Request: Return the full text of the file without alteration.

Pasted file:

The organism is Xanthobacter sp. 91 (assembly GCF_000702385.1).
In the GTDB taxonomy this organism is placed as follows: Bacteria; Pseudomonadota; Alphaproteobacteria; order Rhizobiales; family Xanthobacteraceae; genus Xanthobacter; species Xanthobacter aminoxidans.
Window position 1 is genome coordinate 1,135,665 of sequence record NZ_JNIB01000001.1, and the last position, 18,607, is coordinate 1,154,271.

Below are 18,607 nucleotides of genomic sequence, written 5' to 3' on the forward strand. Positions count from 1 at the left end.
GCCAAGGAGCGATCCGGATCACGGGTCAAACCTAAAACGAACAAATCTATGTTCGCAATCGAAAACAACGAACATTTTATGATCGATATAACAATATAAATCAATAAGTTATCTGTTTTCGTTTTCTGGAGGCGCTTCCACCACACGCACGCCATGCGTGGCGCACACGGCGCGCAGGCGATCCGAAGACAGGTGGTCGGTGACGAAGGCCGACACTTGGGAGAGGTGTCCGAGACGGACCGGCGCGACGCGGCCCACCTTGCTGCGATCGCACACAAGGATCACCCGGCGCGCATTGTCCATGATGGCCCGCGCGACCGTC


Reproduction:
The organism is Xanthobacter sp. 91 (assembly GCF_000702385.1).
In the GTDB taxonomy this organism is placed as follows: Bacteria; Pseudomonadota; Alphaproteobacteria; order Rhizobiales; family Xanthobacteraceae; genus Xanthobacter; species Xanthobacter aminoxidans.
Window position 1 is genome coordinate 1,135,665 of sequence record NZ_JNIB01000001.1, and the last position, 18,607, is coordinate 1,154,271.

Below are 18,607 nucleotides of genomic sequence, written 5' to 3' on the forward strand. Positions count from 1 at the left end.
GCCAAGGAGCGATCCGGATCACGGGTCAAACCTAAAACGAACAAATCTATGTTCGCAATCGAAAACAACGAACATTTTATGATCGATATAACAATATAAATCAATAAGTTATCTGTTTTCGTTTTCTGGAGGCGCTTCCACCACACGCACGCCATGCGTGGCGCACACGGCGCGCAGGCGATCCGAAGACAGGTGGTCGGTGACGAAGGCCGACACTTGGGAGAGGTGTCCGAGACGGACCGGCGCGACGCGGCCCACCTTGCTGCGATCGCACACAAGGATCACCCGGCGCGCATTGTCCATGATGGCCCGCGCGACCGTC